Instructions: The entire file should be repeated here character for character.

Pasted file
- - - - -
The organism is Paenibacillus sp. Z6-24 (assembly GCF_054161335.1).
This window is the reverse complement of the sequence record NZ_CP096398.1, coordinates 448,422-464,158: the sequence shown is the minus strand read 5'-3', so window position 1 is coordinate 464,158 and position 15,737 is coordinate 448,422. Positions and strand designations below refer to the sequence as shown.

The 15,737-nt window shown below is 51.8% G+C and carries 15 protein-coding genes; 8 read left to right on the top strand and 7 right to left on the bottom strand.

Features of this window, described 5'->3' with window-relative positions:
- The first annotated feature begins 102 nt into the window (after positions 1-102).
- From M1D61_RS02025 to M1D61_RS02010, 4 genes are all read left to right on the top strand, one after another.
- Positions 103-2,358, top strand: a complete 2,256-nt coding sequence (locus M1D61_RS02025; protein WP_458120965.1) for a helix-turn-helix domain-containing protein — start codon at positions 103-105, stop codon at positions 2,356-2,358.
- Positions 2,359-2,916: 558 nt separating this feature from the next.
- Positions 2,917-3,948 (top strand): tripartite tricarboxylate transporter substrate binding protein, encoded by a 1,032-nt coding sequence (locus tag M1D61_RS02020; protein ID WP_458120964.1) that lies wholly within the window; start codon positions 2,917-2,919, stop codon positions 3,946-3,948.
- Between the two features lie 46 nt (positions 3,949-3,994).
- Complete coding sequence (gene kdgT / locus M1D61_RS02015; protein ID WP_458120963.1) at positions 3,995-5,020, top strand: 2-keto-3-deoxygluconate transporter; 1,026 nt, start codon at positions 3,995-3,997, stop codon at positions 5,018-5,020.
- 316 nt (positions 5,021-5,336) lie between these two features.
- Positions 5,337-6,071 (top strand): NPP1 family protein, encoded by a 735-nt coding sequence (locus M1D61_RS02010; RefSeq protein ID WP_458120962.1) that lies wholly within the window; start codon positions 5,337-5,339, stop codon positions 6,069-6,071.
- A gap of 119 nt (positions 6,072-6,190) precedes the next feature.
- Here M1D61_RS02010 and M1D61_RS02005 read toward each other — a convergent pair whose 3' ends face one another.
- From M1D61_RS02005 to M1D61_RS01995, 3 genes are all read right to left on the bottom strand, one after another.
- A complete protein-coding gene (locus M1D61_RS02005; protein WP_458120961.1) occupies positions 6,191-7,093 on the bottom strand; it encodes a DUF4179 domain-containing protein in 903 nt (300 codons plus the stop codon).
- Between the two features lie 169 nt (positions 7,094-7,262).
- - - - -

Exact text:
The organism is Paenibacillus sp. Z6-24 (assembly GCF_054161335.1).
This window is the reverse complement of the sequence record NZ_CP096398.1, coordinates 448,422-464,158: the sequence shown is the minus strand read 5'-3', so window position 1 is coordinate 464,158 and position 15,737 is coordinate 448,422. Positions and strand designations below refer to the sequence as shown.

The 15,737-nt window shown below is 51.8% G+C and carries 15 protein-coding genes; 8 read left to right on the top strand and 7 right to left on the bottom strand.

Features of this window, described 5'->3' with window-relative positions:
- The first annotated feature begins 102 nt into the window (after positions 1-102).
- From M1D61_RS02025 to M1D61_RS02010, 4 genes are all read left to right on the top strand, one after another.
- Positions 103-2,358, top strand: a complete 2,256-nt coding sequence (locus M1D61_RS02025; protein WP_458120965.1) for a helix-turn-helix domain-containing protein — start codon at positions 103-105, stop codon at positions 2,356-2,358.
- Positions 2,359-2,916: 558 nt separating this feature from the next.
- Positions 2,917-3,948 (top strand): tripartite tricarboxylate transporter substrate binding protein, encoded by a 1,032-nt coding sequence (locus tag M1D61_RS02020; protein ID WP_458120964.1) that lies wholly within the window; start codon positions 2,917-2,919, stop codon positions 3,946-3,948.
- Between the two features lie 46 nt (positions 3,949-3,994).
- Complete coding sequence (gene kdgT / locus M1D61_RS02015; protein ID WP_458120963.1) at positions 3,995-5,020, top strand: 2-keto-3-deoxygluconate transporter; 1,026 nt, start codon at positions 3,995-3,997, stop codon at positions 5,018-5,020.
- 316 nt (positions 5,021-5,336) lie between these two features.
- Positions 5,337-6,071 (top strand): NPP1 family protein, encoded by a 735-nt coding sequence (locus M1D61_RS02010; RefSeq protein ID WP_458120962.1) that lies wholly within the window; start codon positions 5,337-5,339, stop codon positions 6,069-6,071.
- A gap of 119 nt (positions 6,072-6,190) precedes the next feature.
- Here M1D61_RS02010 and M1D61_RS02005 read toward each other — a convergent pair whose 3' ends face one another.
- From M1D61_RS02005 to M1D61_RS01995, 3 genes are all read right to left on the bottom strand, one after another.
- A complete protein-coding gene (locus M1D61_RS02005; protein WP_458120961.1) occupies positions 6,191-7,093 on the bottom strand; it encodes a DUF4179 domain-containing protein in 903 nt (300 codons plus the stop codon).
- Between the two features lie 169 nt (positions 7,094-7,262).